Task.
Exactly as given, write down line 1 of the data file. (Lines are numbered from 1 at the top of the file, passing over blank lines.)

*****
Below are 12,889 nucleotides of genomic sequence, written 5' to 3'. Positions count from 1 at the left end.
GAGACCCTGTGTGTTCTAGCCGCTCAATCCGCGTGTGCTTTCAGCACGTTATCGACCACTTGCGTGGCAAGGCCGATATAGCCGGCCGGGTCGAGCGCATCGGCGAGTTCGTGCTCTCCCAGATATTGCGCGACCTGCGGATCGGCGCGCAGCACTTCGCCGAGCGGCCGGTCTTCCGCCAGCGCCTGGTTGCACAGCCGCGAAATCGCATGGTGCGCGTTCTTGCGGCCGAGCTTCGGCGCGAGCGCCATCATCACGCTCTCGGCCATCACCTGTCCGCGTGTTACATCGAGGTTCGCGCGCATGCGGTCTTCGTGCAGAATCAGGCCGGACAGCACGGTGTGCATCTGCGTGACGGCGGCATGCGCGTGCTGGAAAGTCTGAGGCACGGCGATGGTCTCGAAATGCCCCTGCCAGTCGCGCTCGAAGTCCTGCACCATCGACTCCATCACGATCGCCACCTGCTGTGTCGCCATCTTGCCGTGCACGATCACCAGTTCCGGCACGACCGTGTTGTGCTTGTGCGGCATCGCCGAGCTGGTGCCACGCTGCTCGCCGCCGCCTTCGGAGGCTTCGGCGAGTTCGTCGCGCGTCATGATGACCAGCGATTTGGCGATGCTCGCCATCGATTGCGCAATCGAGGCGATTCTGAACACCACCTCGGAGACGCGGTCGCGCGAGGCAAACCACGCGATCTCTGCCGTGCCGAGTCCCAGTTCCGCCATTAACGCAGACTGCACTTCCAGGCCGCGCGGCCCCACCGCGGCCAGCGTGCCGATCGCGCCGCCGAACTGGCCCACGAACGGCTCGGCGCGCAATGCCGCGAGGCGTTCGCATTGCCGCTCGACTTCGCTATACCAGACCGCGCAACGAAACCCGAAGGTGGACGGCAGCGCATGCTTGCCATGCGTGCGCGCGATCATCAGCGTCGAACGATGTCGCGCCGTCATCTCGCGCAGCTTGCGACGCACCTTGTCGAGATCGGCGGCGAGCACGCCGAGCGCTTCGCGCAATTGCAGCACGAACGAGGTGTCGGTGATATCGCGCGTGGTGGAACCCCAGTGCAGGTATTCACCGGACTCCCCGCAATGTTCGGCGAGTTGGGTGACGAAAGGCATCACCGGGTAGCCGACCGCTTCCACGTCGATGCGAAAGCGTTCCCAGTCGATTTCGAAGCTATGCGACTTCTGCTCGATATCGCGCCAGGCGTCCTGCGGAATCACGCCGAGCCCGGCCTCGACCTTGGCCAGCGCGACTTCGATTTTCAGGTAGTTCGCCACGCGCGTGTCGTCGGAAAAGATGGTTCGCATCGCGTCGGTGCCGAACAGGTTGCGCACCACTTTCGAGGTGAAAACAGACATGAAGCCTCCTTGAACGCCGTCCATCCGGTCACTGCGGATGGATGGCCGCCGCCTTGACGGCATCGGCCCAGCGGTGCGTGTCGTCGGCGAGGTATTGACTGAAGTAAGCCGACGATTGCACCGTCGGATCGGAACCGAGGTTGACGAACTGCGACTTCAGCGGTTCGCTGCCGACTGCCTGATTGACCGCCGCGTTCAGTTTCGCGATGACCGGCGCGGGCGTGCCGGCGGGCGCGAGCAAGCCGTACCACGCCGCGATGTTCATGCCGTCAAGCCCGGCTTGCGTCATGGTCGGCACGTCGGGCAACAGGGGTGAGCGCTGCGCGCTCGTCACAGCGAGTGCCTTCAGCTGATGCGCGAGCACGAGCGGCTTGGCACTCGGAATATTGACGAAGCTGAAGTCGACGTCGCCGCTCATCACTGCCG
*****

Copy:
Below are 12,889 nucleotides of genomic sequence, written 5' to 3'. Positions count from 1 at the left end.